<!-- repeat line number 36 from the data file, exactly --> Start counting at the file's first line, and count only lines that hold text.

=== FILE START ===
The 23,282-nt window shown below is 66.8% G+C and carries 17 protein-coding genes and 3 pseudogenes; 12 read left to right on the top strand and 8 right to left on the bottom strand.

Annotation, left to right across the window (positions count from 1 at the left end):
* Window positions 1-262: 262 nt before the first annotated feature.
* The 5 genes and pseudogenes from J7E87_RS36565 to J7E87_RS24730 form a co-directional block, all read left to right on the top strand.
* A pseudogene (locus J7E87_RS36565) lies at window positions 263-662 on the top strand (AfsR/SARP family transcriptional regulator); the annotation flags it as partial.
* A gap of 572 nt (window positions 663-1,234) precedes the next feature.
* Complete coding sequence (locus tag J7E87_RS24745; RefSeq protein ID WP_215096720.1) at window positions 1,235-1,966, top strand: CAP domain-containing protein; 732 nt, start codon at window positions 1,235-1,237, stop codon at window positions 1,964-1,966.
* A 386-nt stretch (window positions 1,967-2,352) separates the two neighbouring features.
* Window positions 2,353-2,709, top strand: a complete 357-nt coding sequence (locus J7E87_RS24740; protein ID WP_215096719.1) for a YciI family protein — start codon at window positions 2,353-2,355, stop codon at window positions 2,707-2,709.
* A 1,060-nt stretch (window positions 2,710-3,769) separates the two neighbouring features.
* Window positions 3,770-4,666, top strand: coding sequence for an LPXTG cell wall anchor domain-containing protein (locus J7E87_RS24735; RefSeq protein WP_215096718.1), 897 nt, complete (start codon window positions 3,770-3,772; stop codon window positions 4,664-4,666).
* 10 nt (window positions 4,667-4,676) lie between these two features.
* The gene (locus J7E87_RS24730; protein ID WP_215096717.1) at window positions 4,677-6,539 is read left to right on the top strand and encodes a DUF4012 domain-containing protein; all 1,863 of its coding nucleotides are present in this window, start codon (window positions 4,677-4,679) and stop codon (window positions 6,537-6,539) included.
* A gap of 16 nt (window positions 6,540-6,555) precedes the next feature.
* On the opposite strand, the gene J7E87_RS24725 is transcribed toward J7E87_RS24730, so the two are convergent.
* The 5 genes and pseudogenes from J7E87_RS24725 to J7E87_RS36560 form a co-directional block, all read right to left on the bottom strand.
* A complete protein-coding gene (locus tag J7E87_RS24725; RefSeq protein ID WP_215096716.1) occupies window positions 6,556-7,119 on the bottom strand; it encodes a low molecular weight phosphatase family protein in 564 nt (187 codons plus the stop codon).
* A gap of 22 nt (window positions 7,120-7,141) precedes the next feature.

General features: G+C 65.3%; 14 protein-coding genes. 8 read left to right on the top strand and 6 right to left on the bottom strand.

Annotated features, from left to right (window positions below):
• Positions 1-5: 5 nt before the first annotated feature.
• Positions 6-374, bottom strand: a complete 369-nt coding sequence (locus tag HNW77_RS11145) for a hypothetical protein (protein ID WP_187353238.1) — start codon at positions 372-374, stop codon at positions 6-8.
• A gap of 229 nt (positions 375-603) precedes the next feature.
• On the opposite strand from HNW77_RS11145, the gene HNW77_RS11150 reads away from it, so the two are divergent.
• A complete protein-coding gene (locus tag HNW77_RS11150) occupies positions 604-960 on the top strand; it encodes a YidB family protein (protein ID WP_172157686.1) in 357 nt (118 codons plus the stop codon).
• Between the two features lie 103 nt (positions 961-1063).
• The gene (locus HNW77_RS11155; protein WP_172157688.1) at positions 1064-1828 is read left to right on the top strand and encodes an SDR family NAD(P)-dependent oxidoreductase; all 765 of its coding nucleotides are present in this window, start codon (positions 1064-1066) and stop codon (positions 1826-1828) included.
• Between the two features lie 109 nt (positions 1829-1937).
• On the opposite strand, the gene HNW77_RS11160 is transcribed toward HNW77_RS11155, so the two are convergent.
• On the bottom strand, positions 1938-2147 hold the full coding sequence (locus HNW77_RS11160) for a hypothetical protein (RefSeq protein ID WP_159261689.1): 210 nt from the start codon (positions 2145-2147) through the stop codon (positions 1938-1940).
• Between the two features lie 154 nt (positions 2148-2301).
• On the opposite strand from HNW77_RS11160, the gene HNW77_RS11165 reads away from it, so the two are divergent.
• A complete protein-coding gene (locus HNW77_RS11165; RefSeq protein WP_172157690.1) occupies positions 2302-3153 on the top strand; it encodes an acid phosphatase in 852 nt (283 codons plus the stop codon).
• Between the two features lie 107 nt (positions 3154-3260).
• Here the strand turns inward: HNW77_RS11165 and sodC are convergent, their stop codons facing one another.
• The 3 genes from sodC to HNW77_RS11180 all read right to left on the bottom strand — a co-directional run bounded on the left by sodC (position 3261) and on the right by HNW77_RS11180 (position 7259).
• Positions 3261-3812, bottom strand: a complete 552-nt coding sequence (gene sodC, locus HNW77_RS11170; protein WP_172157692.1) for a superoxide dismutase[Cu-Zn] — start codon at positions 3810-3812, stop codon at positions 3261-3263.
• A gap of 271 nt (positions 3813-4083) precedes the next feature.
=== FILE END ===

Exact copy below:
• The 3 genes from sodC to HNW77_RS11180 all read right to left on the bottom strand — a co-directional run bounded on the left by sodC (position 3261) and on the right by HNW77_RS11180 (position 7259).